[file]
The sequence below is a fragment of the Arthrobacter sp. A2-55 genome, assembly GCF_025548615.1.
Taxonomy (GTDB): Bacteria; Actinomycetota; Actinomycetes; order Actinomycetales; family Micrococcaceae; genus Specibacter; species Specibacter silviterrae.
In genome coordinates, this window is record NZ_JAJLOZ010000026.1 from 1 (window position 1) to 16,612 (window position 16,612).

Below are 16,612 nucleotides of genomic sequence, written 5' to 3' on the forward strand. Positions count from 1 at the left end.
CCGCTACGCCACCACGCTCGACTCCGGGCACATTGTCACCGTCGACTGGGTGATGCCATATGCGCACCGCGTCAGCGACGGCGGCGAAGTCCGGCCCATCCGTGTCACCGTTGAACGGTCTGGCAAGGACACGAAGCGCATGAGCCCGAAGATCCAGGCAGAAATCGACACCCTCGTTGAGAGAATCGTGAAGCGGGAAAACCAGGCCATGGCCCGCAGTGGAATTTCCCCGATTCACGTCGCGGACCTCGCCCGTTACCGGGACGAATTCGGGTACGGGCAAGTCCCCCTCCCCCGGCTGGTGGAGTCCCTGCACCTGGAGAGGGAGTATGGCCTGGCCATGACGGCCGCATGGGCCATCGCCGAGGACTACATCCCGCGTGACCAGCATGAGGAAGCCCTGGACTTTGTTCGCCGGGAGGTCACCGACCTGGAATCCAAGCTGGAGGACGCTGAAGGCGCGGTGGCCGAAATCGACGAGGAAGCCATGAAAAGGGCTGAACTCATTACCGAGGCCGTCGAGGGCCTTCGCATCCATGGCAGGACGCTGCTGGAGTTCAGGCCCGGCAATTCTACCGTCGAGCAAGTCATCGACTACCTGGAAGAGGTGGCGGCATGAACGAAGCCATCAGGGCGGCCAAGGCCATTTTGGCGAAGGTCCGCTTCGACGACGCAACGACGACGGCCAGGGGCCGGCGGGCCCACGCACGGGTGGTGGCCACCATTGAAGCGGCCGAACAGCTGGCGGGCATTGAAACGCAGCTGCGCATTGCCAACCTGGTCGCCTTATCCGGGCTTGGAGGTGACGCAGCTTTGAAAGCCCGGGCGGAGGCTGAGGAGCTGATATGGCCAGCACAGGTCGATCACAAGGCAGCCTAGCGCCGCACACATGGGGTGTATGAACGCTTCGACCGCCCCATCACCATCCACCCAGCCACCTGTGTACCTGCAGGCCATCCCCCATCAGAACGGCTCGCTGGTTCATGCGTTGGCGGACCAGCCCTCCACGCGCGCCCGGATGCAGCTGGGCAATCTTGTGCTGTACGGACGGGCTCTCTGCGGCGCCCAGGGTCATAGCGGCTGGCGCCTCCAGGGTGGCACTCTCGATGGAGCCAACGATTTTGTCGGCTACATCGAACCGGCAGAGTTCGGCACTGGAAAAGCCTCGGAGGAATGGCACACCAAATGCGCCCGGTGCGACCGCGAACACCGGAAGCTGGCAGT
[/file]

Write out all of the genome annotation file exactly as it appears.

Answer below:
The sequence below is a fragment of the Arthrobacter sp. A2-55 genome, assembly GCF_025548615.1.
Taxonomy (GTDB): Bacteria; Actinomycetota; Actinomycetes; order Actinomycetales; family Micrococcaceae; genus Specibacter; species Specibacter silviterrae.
In genome coordinates, this window is record NZ_JAJLOZ010000026.1 from 1 (window position 1) to 16,612 (window position 16,612).

Below are 16,612 nucleotides of genomic sequence, written 5' to 3' on the forward strand. Positions count from 1 at the left end.
CCGCTACGCCACCACGCTCGACTCCGGGCACATTGTCACCGTCGACTGGGTGATGCCATATGCGCACCGCGTCAGCGACGGCGGCGAAGTCCGGCCCATCCGTGTCACCGTTGAACGGTCTGGCAAGGACACGAAGCGCATGAGCCCGAAGATCCAGGCAGAAATCGACACCCTCGTTGAGAGAATCGTGAAGCGGGAAAACCAGGCCATGGCCCGCAGTGGAATTTCCCCGATTCACGTCGCGGACCTCGCCCGTTACCGGGACGAATTCGGGTACGGGCAAGTCCCCCTCCCCCGGCTGGTGGAGTCCCTGCACCTGGAGAGGGAGTATGGCCTGGCCATGACGGCCGCATGGGCCATCGCCGAGGACTACATCCCGCGTGACCAGCATGAGGAAGCCCTGGACTTTGTTCGCCGGGAGGTCACCGACCTGGAATCCAAGCTGGAGGACGCTGAAGGCGCGGTGGCCGAAATCGACGAGGAAGCCATGAAAAGGGCTGAACTCATTACCGAGGCCGTCGAGGGCCTTCGCATCCATGGCAGGACGCTGCTGGAGTTCAGGCCCGGCAATTCTACCGTCGAGCAAGTCATCGACTACCTGGAAGAGGTGGCGGCATGAACGAAGCCATCAGGGCGGCCAAGGCCATTTTGGCGAAGGTCCGCTTCGACGACGCAACGACGACGGCCAGGGGCCGGCGGGCCCACGCACGGGTGGTGGCCACCATTGAAGCGGCCGAACAGCTGGCGGGCATTGAAACGCAGCTGCGCATTGCCAACCTGGTCGCCTTATCCGGGCTTGGAGGTGACGCAGCTTTGAAAGCCCGGGCGGAGGCTGAGGAGCTGATATGGCCAGCACAGGTCGATCACAAGGCAGCCTAGCGCCGCACACATGGGGTGTATGAACGCTTCGACCGCCCCATCACCATCCACCCAGCCACCTGTGTACCTGCAGGCCATCCCCCATCAGAACGGCTCGCTGGTTCATGCGTTGGCGGACCAGCCCTCCACGCGCGCCCGGATGCAGCTGGGCAATCTTGTGCTGTACGGACGGGCTCTCTGCGGCGCCCAGGGTCATAGCGGCTGGCGCCTCCAGGGTGGCACTCTCGATGGAGCCAACGATTTTGTCGGCTACATCGAACCGGCAGAGTTCGGCACTGGAAAAGCCTCGGAGGAATGGCACACCAAATGCGCCCGGTGCGACCGCGAACACCGGAAGCTGGCAGT